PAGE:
The limitations of other online language programs -- namely, the focus on the “Five C’s” -- are mitigated by the centrality of the student-teacher relationship, including interactive sessions where students speak, listen, and translate with their peers and teacher, at One Schoolhouse.4 J.C. Narcy-Combes’s research on second language learning online shows that “meaningful interaction will trigger learning processes,” which we know to be true anecdotally, and that, with intentional design, students can be taught to learn language effectively online.5 Carrier et. al. have also shown that educational technologies and online learning are rapidly transforming second language acquisition, and that intentional practice can create a highly effective digital experience.6 Because One Schoolhouse students have pathway options where they can practice in the target language at their own pace, get feedback from their teacher, interact with peers from around the country or world, and demonstrate their progress through both traditional assessments and creative projects, students have the full complement of research-based learning activities in their online courses that you would expect to find in any independent school language program. We go beyond these practices, however, to ensure that our students’ practical skills and world views shift as a result of having studied language at One Schoolhouse.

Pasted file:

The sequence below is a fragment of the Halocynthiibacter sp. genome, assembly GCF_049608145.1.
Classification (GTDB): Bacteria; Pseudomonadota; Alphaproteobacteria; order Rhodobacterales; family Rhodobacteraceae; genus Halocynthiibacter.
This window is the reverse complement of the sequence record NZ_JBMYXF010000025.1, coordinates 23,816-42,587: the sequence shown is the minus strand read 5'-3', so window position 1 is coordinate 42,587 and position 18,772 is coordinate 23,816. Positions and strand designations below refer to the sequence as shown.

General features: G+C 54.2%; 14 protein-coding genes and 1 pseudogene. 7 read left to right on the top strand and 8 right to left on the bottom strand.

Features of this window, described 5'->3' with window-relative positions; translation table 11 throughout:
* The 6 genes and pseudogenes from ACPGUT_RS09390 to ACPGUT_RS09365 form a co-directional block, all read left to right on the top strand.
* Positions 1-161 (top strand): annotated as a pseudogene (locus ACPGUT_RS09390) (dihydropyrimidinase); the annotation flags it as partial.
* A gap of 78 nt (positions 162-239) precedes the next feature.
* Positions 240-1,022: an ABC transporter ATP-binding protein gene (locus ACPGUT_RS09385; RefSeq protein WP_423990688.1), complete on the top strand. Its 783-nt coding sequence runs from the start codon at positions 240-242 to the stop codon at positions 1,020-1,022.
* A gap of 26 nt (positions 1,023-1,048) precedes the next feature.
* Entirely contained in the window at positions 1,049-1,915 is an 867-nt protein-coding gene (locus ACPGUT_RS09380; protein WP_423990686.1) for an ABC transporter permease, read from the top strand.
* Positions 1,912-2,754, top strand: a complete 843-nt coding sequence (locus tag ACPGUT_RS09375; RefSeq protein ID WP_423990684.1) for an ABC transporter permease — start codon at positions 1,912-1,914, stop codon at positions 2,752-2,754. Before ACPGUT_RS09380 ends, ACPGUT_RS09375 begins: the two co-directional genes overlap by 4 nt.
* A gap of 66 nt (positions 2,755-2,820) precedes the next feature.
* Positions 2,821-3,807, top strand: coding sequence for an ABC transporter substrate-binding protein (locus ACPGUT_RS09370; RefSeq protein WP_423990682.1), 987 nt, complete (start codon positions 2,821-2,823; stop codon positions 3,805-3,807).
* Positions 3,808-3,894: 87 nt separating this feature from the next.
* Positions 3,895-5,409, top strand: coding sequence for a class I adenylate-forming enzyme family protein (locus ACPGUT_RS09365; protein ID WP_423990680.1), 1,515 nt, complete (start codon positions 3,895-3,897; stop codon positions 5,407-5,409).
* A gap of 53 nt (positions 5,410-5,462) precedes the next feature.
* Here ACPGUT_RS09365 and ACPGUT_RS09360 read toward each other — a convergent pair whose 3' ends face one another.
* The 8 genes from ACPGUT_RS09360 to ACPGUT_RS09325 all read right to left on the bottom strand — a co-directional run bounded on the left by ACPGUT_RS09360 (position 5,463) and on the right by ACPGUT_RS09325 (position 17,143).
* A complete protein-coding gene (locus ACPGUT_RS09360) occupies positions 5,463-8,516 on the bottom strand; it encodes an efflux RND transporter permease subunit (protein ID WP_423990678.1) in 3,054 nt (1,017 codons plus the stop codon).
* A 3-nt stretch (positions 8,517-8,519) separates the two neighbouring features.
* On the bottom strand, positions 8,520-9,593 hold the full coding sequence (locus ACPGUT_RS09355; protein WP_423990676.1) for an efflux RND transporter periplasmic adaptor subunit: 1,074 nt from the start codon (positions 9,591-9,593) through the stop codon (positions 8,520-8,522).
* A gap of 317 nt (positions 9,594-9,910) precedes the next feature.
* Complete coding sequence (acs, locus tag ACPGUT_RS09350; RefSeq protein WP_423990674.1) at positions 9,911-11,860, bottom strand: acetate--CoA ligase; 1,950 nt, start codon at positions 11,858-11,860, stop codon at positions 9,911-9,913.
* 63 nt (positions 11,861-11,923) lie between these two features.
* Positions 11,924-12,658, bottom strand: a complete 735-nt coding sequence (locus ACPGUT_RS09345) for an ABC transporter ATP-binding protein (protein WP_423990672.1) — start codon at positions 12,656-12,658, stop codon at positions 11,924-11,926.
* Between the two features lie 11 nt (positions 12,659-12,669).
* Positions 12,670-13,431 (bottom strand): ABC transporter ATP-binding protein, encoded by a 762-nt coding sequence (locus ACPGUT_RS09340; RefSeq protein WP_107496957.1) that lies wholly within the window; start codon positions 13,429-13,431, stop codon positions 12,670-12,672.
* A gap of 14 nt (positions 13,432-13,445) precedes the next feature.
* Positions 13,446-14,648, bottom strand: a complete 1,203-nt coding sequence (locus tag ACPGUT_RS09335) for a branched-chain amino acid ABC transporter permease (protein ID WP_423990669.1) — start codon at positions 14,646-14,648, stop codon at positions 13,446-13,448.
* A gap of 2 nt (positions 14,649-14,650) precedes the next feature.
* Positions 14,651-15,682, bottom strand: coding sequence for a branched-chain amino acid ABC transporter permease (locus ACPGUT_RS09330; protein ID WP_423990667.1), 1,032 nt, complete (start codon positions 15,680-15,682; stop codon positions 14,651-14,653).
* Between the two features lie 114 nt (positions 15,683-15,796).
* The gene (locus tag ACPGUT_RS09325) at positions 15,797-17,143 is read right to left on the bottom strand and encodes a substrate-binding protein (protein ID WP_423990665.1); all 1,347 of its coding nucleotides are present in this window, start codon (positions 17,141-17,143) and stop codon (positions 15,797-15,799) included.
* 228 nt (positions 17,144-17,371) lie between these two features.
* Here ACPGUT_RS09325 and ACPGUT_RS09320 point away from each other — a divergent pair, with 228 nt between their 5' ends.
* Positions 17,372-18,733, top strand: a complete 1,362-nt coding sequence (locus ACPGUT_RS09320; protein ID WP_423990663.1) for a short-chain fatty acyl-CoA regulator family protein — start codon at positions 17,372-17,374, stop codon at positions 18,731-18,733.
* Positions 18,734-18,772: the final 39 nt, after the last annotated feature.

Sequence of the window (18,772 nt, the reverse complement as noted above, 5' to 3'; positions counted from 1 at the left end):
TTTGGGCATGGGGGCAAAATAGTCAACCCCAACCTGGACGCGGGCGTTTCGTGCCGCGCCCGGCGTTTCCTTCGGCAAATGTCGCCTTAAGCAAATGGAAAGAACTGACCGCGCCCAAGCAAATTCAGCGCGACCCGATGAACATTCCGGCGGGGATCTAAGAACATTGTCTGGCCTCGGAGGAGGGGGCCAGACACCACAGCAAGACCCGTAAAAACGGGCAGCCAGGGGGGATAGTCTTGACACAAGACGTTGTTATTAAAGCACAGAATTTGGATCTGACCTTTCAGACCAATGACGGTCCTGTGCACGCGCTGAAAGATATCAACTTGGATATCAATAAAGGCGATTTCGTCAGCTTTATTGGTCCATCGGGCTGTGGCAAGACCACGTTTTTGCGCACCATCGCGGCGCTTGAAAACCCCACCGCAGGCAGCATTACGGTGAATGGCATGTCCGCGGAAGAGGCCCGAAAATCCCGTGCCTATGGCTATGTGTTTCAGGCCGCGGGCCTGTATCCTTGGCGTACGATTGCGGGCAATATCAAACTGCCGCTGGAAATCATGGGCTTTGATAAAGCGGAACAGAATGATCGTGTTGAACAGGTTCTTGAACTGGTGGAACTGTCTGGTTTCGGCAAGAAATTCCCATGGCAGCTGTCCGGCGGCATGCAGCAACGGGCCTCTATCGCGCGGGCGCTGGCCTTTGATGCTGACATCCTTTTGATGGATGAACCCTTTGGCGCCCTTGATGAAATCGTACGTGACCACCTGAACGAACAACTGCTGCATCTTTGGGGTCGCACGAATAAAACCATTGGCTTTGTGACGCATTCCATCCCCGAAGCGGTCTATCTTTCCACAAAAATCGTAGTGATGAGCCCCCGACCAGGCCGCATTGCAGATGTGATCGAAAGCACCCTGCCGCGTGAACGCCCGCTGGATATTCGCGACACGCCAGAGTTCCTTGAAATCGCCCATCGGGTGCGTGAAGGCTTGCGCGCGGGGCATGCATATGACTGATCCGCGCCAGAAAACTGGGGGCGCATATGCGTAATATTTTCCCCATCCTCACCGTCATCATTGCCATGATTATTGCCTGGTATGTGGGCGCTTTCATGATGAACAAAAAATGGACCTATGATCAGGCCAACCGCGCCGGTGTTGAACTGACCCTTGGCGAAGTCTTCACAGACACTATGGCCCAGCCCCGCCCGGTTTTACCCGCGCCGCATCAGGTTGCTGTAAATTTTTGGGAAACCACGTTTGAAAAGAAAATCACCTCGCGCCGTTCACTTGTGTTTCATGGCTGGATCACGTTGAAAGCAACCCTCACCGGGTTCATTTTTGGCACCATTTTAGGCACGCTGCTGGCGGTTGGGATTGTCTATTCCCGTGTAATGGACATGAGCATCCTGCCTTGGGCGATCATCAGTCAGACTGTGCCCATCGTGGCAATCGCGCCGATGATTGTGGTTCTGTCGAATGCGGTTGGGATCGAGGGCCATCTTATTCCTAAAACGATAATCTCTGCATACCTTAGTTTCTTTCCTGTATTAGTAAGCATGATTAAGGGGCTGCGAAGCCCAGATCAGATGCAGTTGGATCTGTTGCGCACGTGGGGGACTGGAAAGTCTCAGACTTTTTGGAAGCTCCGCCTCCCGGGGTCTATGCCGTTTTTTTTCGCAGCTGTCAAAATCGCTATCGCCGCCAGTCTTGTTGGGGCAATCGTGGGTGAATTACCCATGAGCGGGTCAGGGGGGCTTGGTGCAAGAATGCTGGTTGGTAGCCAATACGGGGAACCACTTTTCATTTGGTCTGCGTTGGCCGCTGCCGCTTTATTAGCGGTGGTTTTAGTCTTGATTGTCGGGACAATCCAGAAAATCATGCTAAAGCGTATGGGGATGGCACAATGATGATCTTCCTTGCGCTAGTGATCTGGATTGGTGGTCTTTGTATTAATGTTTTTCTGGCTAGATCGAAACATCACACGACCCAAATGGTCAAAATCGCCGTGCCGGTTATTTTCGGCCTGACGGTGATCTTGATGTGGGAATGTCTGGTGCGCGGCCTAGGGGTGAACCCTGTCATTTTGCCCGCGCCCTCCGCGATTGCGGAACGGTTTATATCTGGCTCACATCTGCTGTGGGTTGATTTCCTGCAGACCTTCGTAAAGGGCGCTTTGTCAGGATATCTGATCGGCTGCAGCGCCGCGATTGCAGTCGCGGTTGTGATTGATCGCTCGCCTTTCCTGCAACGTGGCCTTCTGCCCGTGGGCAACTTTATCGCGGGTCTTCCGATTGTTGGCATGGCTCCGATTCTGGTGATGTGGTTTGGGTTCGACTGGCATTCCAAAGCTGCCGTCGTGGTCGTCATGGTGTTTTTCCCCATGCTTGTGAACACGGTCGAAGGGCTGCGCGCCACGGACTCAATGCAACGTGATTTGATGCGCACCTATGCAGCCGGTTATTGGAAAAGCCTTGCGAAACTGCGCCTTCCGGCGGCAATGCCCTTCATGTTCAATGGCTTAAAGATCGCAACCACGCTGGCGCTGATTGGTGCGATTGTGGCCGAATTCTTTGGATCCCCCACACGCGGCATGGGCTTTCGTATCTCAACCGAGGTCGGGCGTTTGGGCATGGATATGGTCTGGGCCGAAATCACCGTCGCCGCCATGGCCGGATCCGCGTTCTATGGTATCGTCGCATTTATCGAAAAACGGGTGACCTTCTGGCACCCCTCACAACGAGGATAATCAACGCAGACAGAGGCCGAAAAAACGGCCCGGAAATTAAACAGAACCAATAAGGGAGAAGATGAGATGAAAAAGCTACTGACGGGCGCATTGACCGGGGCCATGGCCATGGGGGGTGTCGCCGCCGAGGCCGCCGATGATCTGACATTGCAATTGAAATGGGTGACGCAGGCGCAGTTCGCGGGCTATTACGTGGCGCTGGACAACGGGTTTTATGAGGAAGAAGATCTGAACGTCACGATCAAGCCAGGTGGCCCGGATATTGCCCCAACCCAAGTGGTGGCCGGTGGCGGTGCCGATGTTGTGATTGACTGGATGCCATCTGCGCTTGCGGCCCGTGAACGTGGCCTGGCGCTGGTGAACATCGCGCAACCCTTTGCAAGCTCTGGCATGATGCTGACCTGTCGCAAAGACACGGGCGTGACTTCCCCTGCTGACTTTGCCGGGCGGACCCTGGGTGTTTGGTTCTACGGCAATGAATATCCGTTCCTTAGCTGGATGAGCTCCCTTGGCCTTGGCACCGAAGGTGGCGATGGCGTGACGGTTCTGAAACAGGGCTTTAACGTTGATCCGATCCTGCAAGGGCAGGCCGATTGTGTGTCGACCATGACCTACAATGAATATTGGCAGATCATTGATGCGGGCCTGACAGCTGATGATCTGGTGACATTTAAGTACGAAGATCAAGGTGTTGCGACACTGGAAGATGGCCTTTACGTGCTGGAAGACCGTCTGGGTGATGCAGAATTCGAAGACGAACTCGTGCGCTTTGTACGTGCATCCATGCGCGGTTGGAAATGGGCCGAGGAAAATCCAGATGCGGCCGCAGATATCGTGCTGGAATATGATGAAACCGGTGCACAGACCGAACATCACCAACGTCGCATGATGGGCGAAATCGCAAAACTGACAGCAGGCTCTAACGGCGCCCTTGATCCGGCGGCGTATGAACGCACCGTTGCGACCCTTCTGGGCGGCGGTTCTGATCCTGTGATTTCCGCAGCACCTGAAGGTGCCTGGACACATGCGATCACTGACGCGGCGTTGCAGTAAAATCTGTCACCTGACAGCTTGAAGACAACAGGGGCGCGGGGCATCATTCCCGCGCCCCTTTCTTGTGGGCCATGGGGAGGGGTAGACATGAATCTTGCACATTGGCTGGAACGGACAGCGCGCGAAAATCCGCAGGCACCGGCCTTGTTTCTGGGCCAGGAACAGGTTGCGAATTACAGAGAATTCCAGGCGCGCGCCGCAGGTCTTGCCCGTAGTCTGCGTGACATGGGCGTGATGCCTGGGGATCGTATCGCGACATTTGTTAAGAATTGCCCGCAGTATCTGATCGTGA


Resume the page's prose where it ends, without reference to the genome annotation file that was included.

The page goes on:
Our school-wide competencies -- to engage in a diverse and changing world and to gain academic maturity -- are cultivated in uniquely intentional ways in our language sequences. Because language and identity are inextricably connected,7 One Schoolhouse does not treat reading, writing, speaking, and listening as the sole markers of proficiency.8 Instead, we employ culturally responsive practices that empower learners to see second language acquisition as part of global citizenship9 and to leverage their online language course to develop self-management, empathic, and interpersonal skills. We endeavor to develop a lifelong passion for diverse linguistic exploration in our students instead of traditional reductive and mastery-inspired acquisition models. Schools have options for where their students begin their language learning sequence and what their culminating experience is. Our Beginning I courses scaffold online language learning gradually. The design explicitly positions students’ perspectives about the history and influences that the target language has had throughout the world and explores issues facing countries, communities, and peoples speaking the language today. Students learn about regional and dialect differences among native speakers as they practice strategies for navigating new and unfamiliar situations in the target language. Students may enter or continue at the Beginning II level and proceed through AP, wherein the growth of students’ global competence, as well as communication language competence, are emphasized and measured. More global or applied culminating experiences are offered at our highest Advanced level course in each language; these courses go beyond the AP curriculum to dive deeply into practical applications or literature. Like applied linguist Donaldo Macedo, in our Advanced courses, we seek to “confront the hold of colonialism and imperialism that inform and shape the relationship between foreign language education and literary studies by asserting that applied linguistics is just as important a tool… as literature or linguistic theory.”10 One Schoolhouse students are well prepared to study abroad or in college, communicate in the language within their communities or while traveling, and participate as emerging bilingual members of society.